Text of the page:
Commercialisation of medical profession

:: M Y Siddiqui ::

Commercialisation of healthcare has pushed secondary level hospitals and nursing homes to be financially non-viable with ethical practice and needing external support like subsidy by the state. The entry of corporate sector has further escalated the profit-oriented business practices in the health sector.

With the dismantling of family physician system of medical practice and evolution of nursing homes to private owned hospitals and their corporatization, medical profession has taken a big leap towards commercialization wherein the poor and marginalized sections of society have been left out of the healthcare and profiteering and corruption rule the roost notwithstanding the Ayusman Bharat. Besides, practices of inflating the narrative on disease conditions when a patient is admitted, extending stays, ICU admissions, the new low of corrupt medical practices can be seen in the form of ascribing disease to make patients out of healthy persons and, in many instances, declaring them lifelong patients. Laboratories and diagnostic centres, involved in cut practice and kickbacks, are ready to conduct ‘sink tests’.

Competition for survival and increasing profit margins among corporate and other private hospitals requires attracting more patients by evolving mechanisms of cut practices and financial kickbacks. Increasing number of partners in the net profits is accommodated by increasing the cost of care. According to well documented papers both in the Medical Council of India and the Union Ministry of Health as well as various well-meaning research works, kickback channels involve referring practitioners, diagnostic laboratories, radiology centres, pharmaceutical and medical instrumentation retailors/wholesalers, and hospitals.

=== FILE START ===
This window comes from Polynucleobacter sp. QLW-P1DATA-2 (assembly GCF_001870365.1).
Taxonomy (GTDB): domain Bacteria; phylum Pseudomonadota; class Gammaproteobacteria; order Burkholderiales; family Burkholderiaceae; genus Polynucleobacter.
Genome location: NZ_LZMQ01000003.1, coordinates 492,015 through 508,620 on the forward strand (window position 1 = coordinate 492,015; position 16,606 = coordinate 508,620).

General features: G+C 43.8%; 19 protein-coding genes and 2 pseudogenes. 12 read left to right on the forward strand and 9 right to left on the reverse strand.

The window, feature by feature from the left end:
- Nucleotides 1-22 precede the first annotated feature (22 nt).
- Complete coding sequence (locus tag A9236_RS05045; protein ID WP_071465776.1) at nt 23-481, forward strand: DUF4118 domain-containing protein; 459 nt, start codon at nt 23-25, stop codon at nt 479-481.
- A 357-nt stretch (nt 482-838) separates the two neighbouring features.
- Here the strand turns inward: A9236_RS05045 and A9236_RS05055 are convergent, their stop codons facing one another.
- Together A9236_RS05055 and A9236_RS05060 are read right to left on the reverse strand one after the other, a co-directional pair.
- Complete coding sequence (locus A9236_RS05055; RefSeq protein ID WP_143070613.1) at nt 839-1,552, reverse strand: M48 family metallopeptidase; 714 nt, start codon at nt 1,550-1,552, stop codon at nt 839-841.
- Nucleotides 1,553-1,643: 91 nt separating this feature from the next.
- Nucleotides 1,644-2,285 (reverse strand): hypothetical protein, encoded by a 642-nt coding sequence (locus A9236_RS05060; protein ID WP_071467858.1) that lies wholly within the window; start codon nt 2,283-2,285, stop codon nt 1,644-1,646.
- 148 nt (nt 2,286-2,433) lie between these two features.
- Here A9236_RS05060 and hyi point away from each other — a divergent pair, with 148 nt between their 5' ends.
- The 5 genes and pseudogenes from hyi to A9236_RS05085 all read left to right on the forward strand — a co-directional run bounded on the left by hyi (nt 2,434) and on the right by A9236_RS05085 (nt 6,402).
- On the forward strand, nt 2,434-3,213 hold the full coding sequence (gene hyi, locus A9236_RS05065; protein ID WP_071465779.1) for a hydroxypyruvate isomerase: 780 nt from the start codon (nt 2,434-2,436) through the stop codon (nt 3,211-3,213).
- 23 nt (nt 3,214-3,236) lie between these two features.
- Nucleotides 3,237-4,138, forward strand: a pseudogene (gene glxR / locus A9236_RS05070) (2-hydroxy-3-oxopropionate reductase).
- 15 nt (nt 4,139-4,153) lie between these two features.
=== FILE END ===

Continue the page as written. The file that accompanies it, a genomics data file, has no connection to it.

At the time of country’s Independence, two-thirds of the physicians were in the urban private sector, largely in single doctor clinics as family doctors or in the few private hospitals. Much of the private sector clinics and hospitals were owned and run by doctors. The nature of practice was of family physicians where the relationship was of a personalized nature. That is no longer the case now as the 1970s and 1980s witnessed significant changes in the private sector’s rise with beginnings of a shift from clinics to nursing homes and hospitals which accelerated further in the 1990s. It also witnessed entry of non-doctor ownership of hospitals with investor-led corporate group ownership emerging in the healthcare industry. Most doctors became merely workers in such hospitals where the terms and conditions were set by the hospital management with financial concerns often overriding rational and professional practice.